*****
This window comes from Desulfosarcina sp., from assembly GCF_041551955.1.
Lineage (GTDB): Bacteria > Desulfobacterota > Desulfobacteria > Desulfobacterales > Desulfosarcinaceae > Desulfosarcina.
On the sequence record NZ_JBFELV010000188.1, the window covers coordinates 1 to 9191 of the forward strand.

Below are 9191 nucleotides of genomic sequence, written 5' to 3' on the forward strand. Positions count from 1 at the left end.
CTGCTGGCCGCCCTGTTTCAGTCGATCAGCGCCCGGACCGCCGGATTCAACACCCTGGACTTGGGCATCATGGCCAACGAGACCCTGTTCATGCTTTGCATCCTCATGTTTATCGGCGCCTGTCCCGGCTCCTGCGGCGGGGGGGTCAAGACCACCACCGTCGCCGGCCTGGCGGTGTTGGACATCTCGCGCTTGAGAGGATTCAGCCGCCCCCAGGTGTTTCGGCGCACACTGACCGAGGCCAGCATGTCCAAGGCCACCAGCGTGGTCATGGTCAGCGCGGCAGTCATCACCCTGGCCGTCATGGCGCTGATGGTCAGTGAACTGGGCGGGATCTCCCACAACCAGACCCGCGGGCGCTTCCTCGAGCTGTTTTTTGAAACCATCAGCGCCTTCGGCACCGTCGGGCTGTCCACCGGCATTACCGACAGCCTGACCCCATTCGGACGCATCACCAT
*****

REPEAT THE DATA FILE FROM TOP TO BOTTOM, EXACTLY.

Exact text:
This window comes from Desulfosarcina sp., from assembly GCF_041551955.1.
Lineage (GTDB): Bacteria > Desulfobacterota > Desulfobacteria > Desulfobacterales > Desulfosarcinaceae > Desulfosarcina.
On the sequence record NZ_JBFELV010000188.1, the window covers coordinates 1 to 9191 of the forward strand.

Below are 9191 nucleotides of genomic sequence, written 5' to 3' on the forward strand. Positions count from 1 at the left end.
CTGCTGGCCGCCCTGTTTCAGTCGATCAGCGCCCGGACCGCCGGATTCAACACCCTGGACTTGGGCATCATGGCCAACGAGACCCTGTTCATGCTTTGCATCCTCATGTTTATCGGCGCCTGTCCCGGCTCCTGCGGCGGGGGGGTCAAGACCACCACCGTCGCCGGCCTGGCGGTGTTGGACATCTCGCGCTTGAGAGGATTCAGCCGCCCCCAGGTGTTTCGGCGCACACTGACCGAGGCCAGCATGTCCAAGGCCACCAGCGTGGTCATGGTCAGCGCGGCAGTCATCACCCTGGCCGTCATGGCGCTGATGGTCAGTGAACTGGGCGGGATCTCCCACAACCAGACCCGCGGGCGCTTCCTCGAGCTGTTTTTTGAAACCATCAGCGCCTTCGGCACCGTCGGGCTGTCCACCGGCATTACCGACAGCCTGACCCCATTCGGACGCATCACCAT